[MARMAM] New publication: First evidence for fin whale migration into the Pacific from Antarctic feeding grounds at Elephant Island

Herr, Dr. Helena helena.herr at uni-hamburg.de
Wed Sep 21 10:09:02 PDT 2022

Dear all,

we are pleased to share with you our new publication on fin whales tagged at Antarctic feeding grounds at the end of the feeding season:

Herr, H., Hickmott, L., Viquerat, S., Panigada, S. (2022) First evidence for fin whale migration into the Pacific from Antarctic feeding grounds at Elephant Island, Royal Society Open Science 9: 220721. http://doi.org/10.1098/rsos.220721

This study presents the first long-distance tracks of fin whales (Balaenoptera physalus) equipped with satellite transmitters off the Antarctic Peninsula. Southern Hemisphere fin whales were severely depleted by twentieth century industrial whaling, yet recently, they have returned to historical feeding grounds off the northern Antarctic Peninsula, forming large aggregations in austral summers. To date, our knowledge only extended to summer behaviour, while information regarding migration routes and the location of breeding and wintering grounds are lacking. During the austral autumn of 2021, we deployed nsatellite transmitters on four fin whales at Elephant Island. Two transmitters stopped working while the animals were still at the feeding grounds, while two continued to transmit during the transition from feeding activity to migration. Both migrating animals left the feeding ground on 15 April 2021, travelling northward into the Pacific and up along the Chilean coast. The most northerly position received before all tags stopped transmitting on 1 May 2021 was at 48°S. These tracks provide initial evidence of seasonal migratory routes and a first indication toward possible locations of winter destinations. This information, even if preliminary, is critical for investigations of population connectivity, population structure and the identification of breeding grounds of Southern Hemisphere fin whales.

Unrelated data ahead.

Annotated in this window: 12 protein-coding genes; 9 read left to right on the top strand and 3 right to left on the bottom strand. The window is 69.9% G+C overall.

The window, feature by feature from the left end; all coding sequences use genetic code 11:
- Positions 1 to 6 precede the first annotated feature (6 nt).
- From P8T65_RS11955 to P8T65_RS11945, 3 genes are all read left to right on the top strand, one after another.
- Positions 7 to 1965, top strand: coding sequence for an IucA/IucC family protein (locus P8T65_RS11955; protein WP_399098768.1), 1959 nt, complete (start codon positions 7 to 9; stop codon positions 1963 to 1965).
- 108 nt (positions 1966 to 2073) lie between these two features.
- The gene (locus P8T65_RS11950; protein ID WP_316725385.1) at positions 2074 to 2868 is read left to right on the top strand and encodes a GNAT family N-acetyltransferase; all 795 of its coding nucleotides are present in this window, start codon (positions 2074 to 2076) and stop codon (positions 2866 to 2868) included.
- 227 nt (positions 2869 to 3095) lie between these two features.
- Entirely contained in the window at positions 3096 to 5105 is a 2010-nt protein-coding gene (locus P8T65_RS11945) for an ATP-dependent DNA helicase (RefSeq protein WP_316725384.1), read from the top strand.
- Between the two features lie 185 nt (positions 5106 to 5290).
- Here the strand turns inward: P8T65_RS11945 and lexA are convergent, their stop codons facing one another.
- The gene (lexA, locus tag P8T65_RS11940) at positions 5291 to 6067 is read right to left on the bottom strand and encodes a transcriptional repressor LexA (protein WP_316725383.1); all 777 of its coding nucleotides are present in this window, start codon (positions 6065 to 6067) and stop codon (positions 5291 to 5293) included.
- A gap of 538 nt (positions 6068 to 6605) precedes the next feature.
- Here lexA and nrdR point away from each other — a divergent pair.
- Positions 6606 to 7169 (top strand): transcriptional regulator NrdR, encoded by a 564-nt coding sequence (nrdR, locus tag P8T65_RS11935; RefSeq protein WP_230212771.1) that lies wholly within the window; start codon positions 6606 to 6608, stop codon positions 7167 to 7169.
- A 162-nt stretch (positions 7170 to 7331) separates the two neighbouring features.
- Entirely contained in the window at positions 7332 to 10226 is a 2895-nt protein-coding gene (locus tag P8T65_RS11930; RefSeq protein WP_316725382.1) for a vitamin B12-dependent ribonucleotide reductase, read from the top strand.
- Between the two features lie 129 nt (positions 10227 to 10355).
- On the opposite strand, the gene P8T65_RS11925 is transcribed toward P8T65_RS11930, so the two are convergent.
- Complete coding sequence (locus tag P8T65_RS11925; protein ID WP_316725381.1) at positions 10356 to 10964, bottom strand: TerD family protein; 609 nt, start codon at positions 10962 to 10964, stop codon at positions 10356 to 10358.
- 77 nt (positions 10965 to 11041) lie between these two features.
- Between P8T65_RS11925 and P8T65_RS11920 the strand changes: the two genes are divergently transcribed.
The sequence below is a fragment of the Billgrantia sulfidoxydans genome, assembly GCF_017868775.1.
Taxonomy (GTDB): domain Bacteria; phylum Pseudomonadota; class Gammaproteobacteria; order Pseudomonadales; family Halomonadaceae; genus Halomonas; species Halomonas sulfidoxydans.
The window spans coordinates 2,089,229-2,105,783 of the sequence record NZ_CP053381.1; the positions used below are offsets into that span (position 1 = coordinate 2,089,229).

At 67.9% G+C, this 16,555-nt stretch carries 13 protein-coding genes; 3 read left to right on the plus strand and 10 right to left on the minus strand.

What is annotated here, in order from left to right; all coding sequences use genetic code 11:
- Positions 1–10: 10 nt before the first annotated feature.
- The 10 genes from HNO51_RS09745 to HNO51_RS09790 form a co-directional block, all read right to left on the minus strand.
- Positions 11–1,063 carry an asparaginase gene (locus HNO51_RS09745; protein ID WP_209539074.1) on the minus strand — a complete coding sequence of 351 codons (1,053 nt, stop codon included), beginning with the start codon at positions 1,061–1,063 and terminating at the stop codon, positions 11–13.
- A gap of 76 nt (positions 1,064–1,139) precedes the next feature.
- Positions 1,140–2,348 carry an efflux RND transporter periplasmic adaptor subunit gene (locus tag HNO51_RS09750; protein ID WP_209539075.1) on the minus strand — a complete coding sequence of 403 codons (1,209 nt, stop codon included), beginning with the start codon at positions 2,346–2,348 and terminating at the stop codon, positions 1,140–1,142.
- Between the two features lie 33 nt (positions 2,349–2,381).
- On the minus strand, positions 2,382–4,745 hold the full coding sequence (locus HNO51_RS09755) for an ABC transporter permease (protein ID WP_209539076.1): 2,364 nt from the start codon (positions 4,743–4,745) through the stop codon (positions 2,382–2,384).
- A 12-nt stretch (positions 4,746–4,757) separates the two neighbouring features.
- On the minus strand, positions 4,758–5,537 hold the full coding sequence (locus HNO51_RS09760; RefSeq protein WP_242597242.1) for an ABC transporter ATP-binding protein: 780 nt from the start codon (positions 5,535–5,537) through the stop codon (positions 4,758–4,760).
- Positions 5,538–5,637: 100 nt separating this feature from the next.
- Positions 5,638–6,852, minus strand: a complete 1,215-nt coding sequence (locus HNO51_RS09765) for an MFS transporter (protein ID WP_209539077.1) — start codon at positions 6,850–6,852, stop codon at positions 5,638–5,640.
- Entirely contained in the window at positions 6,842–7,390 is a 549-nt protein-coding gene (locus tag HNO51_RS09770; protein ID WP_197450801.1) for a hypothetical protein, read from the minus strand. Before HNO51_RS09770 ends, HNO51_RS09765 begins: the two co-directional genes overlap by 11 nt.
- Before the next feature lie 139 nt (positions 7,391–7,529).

The paper is open access and can be downloaded at  https://royalsocietypublishing.org/doi/10.1098/rsos.220721

Please do not hesitate to get in touch if you have any questions.

Best wishes,
Helena, on behalf of all co-authors.

Dr. Helena Herr

Institute of Marine Ecosystem and Fishery Science (IMF)
Center for Earth System Research and Sustainability (CEN)
University of Hamburg
Große Elbstraße 133
22767 Hamburg, Germany

Tel +49 (0)40 42838 6677
Email helena.herr at uni-hamburg.de<mailto:helena.herr at uni-hamburg.de>


Alfred Wegener Institute
Helmholtz Centre for Polar and Marine Research (AWI)
Section Polar Biological Oceanography
AG Ecophysiology of Pelagic Key Species
Am Handelshafen 12 / Building E, Room 2390
27570 Bremerhaven, Germany

helena.herr at awi.de

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